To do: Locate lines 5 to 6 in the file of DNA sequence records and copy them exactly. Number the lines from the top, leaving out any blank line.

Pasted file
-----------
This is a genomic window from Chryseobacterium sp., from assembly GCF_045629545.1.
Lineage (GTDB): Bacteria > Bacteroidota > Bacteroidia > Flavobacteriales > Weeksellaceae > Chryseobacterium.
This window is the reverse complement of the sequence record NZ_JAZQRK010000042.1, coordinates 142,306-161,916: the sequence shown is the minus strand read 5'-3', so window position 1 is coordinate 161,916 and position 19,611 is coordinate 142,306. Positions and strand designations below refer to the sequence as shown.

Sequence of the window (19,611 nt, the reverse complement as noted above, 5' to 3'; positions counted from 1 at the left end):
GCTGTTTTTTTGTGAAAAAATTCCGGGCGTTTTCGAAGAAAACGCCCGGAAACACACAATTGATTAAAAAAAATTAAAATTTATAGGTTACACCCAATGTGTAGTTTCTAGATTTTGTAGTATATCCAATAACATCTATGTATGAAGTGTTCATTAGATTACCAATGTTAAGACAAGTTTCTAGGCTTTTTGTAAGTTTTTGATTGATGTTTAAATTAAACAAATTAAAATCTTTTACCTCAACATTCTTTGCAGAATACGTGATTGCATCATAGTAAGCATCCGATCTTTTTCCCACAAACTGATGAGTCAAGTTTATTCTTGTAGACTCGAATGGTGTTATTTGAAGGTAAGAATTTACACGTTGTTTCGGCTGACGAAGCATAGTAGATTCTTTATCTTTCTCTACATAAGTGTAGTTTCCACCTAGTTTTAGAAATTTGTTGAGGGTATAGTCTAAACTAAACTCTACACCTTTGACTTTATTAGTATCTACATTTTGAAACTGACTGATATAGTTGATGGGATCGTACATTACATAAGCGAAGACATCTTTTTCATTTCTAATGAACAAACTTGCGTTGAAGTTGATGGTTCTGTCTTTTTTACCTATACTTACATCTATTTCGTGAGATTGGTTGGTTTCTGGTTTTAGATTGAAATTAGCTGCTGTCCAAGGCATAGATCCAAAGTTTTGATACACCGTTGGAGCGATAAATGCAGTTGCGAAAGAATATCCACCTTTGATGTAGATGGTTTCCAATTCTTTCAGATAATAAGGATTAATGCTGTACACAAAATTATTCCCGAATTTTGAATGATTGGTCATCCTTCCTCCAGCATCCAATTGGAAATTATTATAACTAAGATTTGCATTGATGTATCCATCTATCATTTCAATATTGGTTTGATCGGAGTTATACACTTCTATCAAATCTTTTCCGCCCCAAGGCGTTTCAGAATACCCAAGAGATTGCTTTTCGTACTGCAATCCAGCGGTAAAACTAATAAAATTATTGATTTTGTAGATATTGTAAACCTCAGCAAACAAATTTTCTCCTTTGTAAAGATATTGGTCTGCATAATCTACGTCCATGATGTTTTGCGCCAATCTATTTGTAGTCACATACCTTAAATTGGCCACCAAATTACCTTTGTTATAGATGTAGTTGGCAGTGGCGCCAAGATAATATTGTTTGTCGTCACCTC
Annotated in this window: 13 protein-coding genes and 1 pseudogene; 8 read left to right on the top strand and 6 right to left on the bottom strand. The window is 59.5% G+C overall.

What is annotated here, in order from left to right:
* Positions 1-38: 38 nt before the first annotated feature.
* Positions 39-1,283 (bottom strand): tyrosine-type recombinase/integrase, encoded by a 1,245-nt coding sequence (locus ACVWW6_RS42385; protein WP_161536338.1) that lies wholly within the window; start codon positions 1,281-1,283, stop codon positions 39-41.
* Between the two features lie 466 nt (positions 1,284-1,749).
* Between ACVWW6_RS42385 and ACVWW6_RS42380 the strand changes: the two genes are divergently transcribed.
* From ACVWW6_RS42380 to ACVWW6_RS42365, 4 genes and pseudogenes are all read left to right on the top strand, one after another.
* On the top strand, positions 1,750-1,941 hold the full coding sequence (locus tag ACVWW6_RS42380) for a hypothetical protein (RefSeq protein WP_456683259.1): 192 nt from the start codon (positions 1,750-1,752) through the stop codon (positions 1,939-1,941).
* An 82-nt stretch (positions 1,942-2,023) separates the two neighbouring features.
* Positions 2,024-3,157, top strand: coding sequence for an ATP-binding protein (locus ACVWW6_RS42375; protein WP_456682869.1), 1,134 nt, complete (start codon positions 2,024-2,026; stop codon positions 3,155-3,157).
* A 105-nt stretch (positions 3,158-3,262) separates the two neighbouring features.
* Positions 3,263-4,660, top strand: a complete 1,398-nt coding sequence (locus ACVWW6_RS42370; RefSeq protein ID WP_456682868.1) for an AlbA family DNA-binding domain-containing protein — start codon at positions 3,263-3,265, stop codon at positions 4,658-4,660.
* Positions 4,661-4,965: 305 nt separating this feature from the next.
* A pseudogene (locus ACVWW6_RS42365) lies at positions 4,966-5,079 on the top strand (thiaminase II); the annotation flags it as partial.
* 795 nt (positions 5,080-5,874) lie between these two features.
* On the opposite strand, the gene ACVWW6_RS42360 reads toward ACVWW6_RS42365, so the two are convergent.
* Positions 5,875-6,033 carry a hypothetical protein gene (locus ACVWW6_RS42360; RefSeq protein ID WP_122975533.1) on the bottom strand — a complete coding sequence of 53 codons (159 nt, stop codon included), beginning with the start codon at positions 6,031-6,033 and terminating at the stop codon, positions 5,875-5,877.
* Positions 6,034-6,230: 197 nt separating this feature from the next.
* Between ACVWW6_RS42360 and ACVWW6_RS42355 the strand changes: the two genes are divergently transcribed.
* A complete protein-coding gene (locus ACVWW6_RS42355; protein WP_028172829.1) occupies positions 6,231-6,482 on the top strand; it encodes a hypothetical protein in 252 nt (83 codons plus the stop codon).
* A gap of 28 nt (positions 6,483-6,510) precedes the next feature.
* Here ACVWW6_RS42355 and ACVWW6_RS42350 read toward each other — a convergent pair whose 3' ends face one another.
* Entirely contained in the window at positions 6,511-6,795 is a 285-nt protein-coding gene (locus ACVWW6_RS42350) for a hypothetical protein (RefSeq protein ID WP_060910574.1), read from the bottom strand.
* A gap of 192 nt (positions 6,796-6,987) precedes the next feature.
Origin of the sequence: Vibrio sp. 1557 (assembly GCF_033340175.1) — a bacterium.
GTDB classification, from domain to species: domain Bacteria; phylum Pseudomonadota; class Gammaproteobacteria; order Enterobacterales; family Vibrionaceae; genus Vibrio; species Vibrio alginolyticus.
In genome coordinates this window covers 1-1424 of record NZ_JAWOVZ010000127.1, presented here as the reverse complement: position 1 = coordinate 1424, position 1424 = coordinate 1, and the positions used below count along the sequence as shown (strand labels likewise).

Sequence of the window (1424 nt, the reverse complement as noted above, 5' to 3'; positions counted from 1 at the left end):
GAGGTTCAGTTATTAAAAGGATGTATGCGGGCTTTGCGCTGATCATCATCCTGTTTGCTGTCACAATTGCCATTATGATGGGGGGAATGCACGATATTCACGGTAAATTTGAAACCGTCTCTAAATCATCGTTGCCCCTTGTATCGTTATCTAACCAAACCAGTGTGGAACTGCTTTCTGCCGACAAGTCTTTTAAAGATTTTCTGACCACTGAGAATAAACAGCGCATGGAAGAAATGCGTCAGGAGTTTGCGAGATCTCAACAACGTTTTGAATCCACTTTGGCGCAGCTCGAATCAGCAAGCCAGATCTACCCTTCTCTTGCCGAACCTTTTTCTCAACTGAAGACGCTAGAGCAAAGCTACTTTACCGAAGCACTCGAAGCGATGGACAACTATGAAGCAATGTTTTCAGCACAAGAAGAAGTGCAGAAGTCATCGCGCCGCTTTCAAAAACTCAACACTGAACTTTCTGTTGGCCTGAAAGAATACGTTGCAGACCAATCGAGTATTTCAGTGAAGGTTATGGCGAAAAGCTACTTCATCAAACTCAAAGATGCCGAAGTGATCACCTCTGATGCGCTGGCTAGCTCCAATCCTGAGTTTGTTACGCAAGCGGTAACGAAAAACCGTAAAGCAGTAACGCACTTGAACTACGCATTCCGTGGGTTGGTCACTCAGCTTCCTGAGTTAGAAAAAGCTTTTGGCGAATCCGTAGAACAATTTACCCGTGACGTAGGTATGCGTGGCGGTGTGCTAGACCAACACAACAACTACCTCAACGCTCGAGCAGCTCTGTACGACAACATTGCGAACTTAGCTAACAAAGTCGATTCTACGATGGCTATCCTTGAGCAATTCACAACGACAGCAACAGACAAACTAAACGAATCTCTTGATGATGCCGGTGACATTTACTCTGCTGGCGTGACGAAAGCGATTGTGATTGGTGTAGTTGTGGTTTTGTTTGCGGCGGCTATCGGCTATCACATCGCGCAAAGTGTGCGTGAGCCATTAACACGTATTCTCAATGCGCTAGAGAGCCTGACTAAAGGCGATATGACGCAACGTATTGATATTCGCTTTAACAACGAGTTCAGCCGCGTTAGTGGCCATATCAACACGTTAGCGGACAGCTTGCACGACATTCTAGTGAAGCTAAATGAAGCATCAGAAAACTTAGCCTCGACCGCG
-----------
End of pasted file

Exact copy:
GCTGTTTTTTTGTGAAAAAATTCCGGGCGTTTTCGAAGAAAACGCCCGGAAACACACAATTGATTAAAAAAAATTAAAATTTATAGGTTACACCCAATGTGTAGTTTCTAGATTTTGTAGTATATCCAATAACATCTATGTATGAAGTGTTCATTAGATTACCAATGTTAAGACAAGTTTCTAGGCTTTTTGTAAGTTTTTGATTGATGTTTAAATTAAACAAATTAAAATCTTTTACCTCAACATTCTTTGCAGAATACGTGATTGCATCATAGTAAGCATCCGATCTTTTTCCCACAAACTGATGAGTCAAGTTTATTCTTGTAGACTCGAATGGTGTTATTTGAAGGTAAGAATTTACACGTTGTTTCGGCTGACGAAGCATAGTAGATTCTTTATCTTTCTCTACATAAGTGTAGTTTCCACCTAGTTTTAGAAATTTGTTGAGGGTATAGTCTAAACTAAACTCTACACCTTTGACTTTATTAGTATCTACATTTTGAAACTGACTGATATAGTTGATGGGATCGTACATTACATAAGCGAAGACATCTTTTTCATTTCTAATGAACAAACTTGCGTTGAAGTTGATGGTTCTGTCTTTTTTACCTATACTTACATCTATTTCGTGAGATTGGTTGGTTTCTGGTTTTAGATTGAAATTAGCTGCTGTCCAAGGCATAGATCCAAAGTTTTGATACACCGTTGGAGCGATAAATGCAGTTGCGAAAGAATATCCACCTTTGATGTAGATGGTTTCCAATTCTTTCAGATAATAAGGATTAATGCTGTACACAAAATTATTCCCGAATTTTGAATGATTGGTCATCCTTCCTCCAGCATCCAATTGGAAATTATTATAACTAAGATTTGCATTGATGTATCCATCTATCATTTCAATATTGGTTTGATCGGAGTTATACACTTCTATCAAATCTTTTCCGCCCCAAGGCGTTTCAGAATACCCAAGAGATTGCTTTTCGTACTGCAATCCAGCGGTAAAACTAATAAAATTATTGATTTTGTAGATATTGTAAACCTCAGCAAACAAATTTTCTCCTTTGTAAAGATATTGGTCTGCATAATCTACGTCCATGATGTTTTGCGCCAATCTATTTGTAGTCACATACCTTAAATTGGCCACCAAATTACCTTTGTTATAGATGTAGTTGGCAGTGGCGCCAAGATAATATTGTTTGTCGTCACCTC
Annotated in this window: 13 protein-coding genes and 1 pseudogene; 8 read left to right on the top strand and 6 right to left on the bottom strand. The window is 59.5% G+C overall.